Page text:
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work, and most of the "Sayings" attributed to them are from the Apophthegmata which usually follow it in MSS.; of the thirty-eight stories in the Chapter I have traced twenty-eight to Palladius.Use of the work of Palladius and the Apophthegmata of the Fathers. It will be seen from the full texts which accompany stories Nos. CXCVII, CCII, CCIX, how very much Bar-Hebraeus has condensed his authorities, but there is no doubt that he has in most cases preserved the pith of the stories in his own abridged versions. It is surprising, however, that he limited himself to thirty-eight stories, for the Syriac Palladius and the Apophthegmata form an almost inexhaustible mine for sayings and stories quite as remarkable as those which Bar-Hebraeus selected. It is difficult also to understand why the names of the chief actors in the stories are sometimes omitted. Thus "the certain man who was righteous according to this world" (No. CLXXVI) was Arsenius; the brother that "was perfect to such a degree that even wild animals became his friends and he used to nourish their young" (No. CC) was Macarius of Alexandria, and so on. Whether it be true or not the latter story has a pretty continuation in Palladius, for we read there that, a few days after the holy man had made the hyaena's cubs to see by spitting on their eyes and praying over them, the mother came into his cell dragging a goat-skin which she deposited at his feet, evidently intending it for his use. And the ascetic took it and wore it Stories of the Christian recluses.until he was an old man. On another occasion when the door of his cell was shut the hyaena jumped over the wall, bearing a young one in her mouth; Macarius saw that it too was blind and he treated its eyes, as he had those of the other cubs, successfully. The day following the mother brought back to the cell for the

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holy man a sheep-skin, which subsequently became the property of the blessed woman Melania 1. A comparison of the other stories of the Christian recluses with the Syriac texts which I have given in the notes to them will shew that when Bar-Hebraeus found the facts briefly related in terse language he excerpted them without alteration; but when the opposite was the case he cut down the text, or paraphrased it, or explained it, or omitted whole passages, whenever it suited his views or convenience to do so. Moreover, I suspect that this would be found to be the case with almost every story in the book, if it were traced to its original form.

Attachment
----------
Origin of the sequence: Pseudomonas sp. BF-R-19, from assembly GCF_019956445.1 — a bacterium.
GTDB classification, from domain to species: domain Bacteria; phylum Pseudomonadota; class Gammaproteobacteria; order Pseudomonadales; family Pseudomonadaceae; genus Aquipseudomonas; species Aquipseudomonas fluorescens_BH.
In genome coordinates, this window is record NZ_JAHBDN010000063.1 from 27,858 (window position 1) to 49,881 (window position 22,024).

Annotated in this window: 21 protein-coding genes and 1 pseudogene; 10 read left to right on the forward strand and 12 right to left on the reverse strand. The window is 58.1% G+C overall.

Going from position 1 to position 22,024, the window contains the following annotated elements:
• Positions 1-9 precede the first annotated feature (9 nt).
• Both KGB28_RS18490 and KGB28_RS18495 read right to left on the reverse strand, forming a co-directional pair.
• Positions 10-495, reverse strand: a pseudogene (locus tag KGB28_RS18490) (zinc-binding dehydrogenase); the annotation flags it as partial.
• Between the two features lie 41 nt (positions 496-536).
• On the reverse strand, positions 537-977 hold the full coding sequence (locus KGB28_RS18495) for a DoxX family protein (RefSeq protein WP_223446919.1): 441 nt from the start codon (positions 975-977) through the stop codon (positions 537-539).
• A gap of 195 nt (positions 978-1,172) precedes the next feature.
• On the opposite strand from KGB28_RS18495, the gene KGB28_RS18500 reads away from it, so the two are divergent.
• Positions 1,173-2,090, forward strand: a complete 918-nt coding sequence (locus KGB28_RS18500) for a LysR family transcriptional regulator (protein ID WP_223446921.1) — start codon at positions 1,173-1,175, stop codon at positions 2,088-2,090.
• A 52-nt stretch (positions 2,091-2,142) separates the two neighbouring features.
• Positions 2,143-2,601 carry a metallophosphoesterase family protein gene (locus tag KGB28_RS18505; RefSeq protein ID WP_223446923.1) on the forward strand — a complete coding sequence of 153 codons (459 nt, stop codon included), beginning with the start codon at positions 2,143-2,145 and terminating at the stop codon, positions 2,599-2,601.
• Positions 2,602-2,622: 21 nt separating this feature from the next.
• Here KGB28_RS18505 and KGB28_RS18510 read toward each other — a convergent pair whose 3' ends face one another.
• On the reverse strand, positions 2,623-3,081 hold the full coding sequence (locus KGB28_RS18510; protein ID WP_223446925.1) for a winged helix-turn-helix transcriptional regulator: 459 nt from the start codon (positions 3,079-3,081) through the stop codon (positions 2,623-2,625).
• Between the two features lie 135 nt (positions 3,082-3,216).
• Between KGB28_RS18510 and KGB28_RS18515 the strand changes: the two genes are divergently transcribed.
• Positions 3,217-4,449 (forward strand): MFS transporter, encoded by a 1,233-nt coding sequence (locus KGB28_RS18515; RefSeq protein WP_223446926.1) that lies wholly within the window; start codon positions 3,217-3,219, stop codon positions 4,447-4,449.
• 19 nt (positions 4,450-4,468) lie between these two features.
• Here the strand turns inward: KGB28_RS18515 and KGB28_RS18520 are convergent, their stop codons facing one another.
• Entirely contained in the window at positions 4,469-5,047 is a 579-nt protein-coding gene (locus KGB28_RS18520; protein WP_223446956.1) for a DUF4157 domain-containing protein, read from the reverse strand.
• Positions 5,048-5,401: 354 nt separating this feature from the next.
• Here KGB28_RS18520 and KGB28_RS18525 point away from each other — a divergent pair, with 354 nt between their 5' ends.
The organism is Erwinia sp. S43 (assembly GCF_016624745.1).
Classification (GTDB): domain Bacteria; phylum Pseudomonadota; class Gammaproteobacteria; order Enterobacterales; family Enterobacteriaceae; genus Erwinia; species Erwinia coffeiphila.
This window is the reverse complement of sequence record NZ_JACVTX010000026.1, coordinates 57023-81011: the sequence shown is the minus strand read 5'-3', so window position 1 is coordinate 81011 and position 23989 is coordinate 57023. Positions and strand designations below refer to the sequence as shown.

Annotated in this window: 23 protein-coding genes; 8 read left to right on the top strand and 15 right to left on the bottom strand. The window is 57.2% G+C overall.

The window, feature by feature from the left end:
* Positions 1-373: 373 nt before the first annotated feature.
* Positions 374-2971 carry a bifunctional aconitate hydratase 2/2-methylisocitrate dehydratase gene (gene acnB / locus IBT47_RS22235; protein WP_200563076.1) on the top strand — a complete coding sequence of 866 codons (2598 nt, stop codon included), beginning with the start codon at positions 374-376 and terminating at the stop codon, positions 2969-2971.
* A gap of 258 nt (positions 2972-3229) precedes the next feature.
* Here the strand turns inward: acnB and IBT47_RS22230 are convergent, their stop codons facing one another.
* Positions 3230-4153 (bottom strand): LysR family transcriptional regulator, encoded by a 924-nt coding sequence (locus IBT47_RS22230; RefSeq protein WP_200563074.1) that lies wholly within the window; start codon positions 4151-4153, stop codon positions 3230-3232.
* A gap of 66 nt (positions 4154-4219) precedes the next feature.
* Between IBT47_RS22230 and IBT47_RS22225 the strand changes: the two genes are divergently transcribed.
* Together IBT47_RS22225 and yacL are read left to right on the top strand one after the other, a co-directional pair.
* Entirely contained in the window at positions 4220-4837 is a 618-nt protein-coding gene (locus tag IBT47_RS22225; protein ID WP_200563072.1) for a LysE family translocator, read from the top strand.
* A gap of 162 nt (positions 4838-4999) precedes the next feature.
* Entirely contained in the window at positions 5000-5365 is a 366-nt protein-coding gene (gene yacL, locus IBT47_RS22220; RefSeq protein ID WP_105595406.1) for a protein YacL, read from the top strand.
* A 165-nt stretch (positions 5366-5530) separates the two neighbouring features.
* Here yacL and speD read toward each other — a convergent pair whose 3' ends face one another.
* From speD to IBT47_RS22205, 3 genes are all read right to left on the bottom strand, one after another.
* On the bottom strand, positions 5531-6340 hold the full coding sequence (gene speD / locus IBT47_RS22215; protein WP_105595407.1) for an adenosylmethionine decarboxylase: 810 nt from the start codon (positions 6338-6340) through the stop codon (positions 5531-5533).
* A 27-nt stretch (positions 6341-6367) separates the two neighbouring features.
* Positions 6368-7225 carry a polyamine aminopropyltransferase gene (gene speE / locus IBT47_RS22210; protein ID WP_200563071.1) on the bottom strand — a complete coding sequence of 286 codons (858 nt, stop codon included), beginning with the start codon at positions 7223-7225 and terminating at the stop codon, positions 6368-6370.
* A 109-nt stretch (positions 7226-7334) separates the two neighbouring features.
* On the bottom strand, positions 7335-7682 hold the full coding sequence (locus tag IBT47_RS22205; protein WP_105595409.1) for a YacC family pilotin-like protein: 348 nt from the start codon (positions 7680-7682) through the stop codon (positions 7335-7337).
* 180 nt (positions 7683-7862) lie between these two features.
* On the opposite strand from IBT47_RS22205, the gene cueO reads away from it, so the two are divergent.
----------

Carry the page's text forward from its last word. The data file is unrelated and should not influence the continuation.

Superstition of Bar-Hebraeus.Judging from the group of stories of men whose dreams and divinations have come true it would seem that Bar-Hebraeus himself was somewhat superstitious, and that he was not free from many of the notions and beliefs common to the uneducated folk of his day. We have seen above (p. xiv) that several months before his death he became convinced that his whole life was to consist of three parts, each containing twenty years, and that the length of it was to be represented by the number of years which were to elapse between two periods when the planets Chronos and Zeus would be in conjunction in the sign of the Zodiac Aquarius; in other words, he believed that Chronos and Zeus were his planets and that the length of his life was in some way connected with their movements.Great antiquity of belief in magic. The interpretation of omens and dreams was a science in Babylonia and Assyria thousands of years before the time of Bar-Hebraeus, and there is no doubt that many popular beliefs belonging to a far older period